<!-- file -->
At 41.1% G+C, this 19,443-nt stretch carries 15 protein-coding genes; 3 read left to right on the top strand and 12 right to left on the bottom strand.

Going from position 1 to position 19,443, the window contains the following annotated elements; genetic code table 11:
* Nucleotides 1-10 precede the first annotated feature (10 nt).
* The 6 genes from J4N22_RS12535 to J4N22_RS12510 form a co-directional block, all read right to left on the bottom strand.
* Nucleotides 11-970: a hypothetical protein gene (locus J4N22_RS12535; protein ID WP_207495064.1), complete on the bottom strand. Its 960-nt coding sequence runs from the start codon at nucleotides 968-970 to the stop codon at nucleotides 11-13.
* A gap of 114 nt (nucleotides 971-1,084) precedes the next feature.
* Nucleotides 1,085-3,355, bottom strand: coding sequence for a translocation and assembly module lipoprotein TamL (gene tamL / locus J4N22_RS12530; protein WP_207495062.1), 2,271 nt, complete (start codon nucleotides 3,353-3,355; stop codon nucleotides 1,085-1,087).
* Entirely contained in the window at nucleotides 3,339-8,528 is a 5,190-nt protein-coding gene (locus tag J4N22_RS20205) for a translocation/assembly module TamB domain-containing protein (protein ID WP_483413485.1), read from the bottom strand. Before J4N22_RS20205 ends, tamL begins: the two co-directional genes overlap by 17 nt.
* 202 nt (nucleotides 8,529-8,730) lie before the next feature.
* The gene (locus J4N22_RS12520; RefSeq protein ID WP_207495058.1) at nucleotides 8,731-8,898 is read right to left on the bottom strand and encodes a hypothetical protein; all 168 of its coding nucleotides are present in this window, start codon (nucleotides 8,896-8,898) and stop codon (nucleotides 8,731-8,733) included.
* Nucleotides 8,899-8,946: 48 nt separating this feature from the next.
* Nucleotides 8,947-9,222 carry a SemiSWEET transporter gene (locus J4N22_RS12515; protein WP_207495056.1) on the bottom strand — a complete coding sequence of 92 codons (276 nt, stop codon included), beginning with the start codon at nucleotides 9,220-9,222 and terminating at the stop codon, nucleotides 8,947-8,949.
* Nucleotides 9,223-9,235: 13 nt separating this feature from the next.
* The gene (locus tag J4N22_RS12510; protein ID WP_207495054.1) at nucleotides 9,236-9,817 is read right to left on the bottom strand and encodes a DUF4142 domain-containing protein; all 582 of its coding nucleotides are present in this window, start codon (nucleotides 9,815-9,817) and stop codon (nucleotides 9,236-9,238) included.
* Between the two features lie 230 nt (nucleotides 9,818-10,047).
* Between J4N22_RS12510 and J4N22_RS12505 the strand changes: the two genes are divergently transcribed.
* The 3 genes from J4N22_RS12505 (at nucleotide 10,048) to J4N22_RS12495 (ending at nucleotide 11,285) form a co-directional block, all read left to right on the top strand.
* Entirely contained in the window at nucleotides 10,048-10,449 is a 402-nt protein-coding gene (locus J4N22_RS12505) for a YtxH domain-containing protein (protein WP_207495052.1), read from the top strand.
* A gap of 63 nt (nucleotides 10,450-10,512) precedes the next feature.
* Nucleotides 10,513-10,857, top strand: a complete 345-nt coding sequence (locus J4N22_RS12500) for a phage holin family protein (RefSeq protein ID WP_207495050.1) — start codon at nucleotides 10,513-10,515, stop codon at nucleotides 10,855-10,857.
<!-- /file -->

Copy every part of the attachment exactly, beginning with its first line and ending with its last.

At 41.1% G+C, this 19,443-nt stretch carries 15 protein-coding genes; 3 read left to right on the top strand and 12 right to left on the bottom strand.

Going from position 1 to position 19,443, the window contains the following annotated elements; genetic code table 11:
* Nucleotides 1-10 precede the first annotated feature (10 nt).
* The 6 genes from J4N22_RS12535 to J4N22_RS12510 form a co-directional block, all read right to left on the bottom strand.
* Nucleotides 11-970: a hypothetical protein gene (locus J4N22_RS12535; protein ID WP_207495064.1), complete on the bottom strand. Its 960-nt coding sequence runs from the start codon at nucleotides 968-970 to the stop codon at nucleotides 11-13.
* A gap of 114 nt (nucleotides 971-1,084) precedes the next feature.
* Nucleotides 1,085-3,355, bottom strand: coding sequence for a translocation and assembly module lipoprotein TamL (gene tamL / locus J4N22_RS12530; protein WP_207495062.1), 2,271 nt, complete (start codon nucleotides 3,353-3,355; stop codon nucleotides 1,085-1,087).
* Entirely contained in the window at nucleotides 3,339-8,528 is a 5,190-nt protein-coding gene (locus tag J4N22_RS20205) for a translocation/assembly module TamB domain-containing protein (protein ID WP_483413485.1), read from the bottom strand. Before J4N22_RS20205 ends, tamL begins: the two co-directional genes overlap by 17 nt.
* 202 nt (nucleotides 8,529-8,730) lie before the next feature.
* The gene (locus J4N22_RS12520; RefSeq protein ID WP_207495058.1) at nucleotides 8,731-8,898 is read right to left on the bottom strand and encodes a hypothetical protein; all 168 of its coding nucleotides are present in this window, start codon (nucleotides 8,896-8,898) and stop codon (nucleotides 8,731-8,733) included.
* Nucleotides 8,899-8,946: 48 nt separating this feature from the next.
* Nucleotides 8,947-9,222 carry a SemiSWEET transporter gene (locus J4N22_RS12515; protein WP_207495056.1) on the bottom strand — a complete coding sequence of 92 codons (276 nt, stop codon included), beginning with the start codon at nucleotides 9,220-9,222 and terminating at the stop codon, nucleotides 8,947-8,949.
* Nucleotides 9,223-9,235: 13 nt separating this feature from the next.
* The gene (locus tag J4N22_RS12510; protein ID WP_207495054.1) at nucleotides 9,236-9,817 is read right to left on the bottom strand and encodes a DUF4142 domain-containing protein; all 582 of its coding nucleotides are present in this window, start codon (nucleotides 9,815-9,817) and stop codon (nucleotides 9,236-9,238) included.
* Between the two features lie 230 nt (nucleotides 9,818-10,047).
* Between J4N22_RS12510 and J4N22_RS12505 the strand changes: the two genes are divergently transcribed.
* The 3 genes from J4N22_RS12505 (at nucleotide 10,048) to J4N22_RS12495 (ending at nucleotide 11,285) form a co-directional block, all read left to right on the top strand.
* Entirely contained in the window at nucleotides 10,048-10,449 is a 402-nt protein-coding gene (locus J4N22_RS12505) for a YtxH domain-containing protein (protein WP_207495052.1), read from the top strand.
* A gap of 63 nt (nucleotides 10,450-10,512) precedes the next feature.
* Nucleotides 10,513-10,857, top strand: a complete 345-nt coding sequence (locus J4N22_RS12500) for a phage holin family protein (RefSeq protein ID WP_207495050.1) — start codon at nucleotides 10,513-10,515, stop codon at nucleotides 10,855-10,857.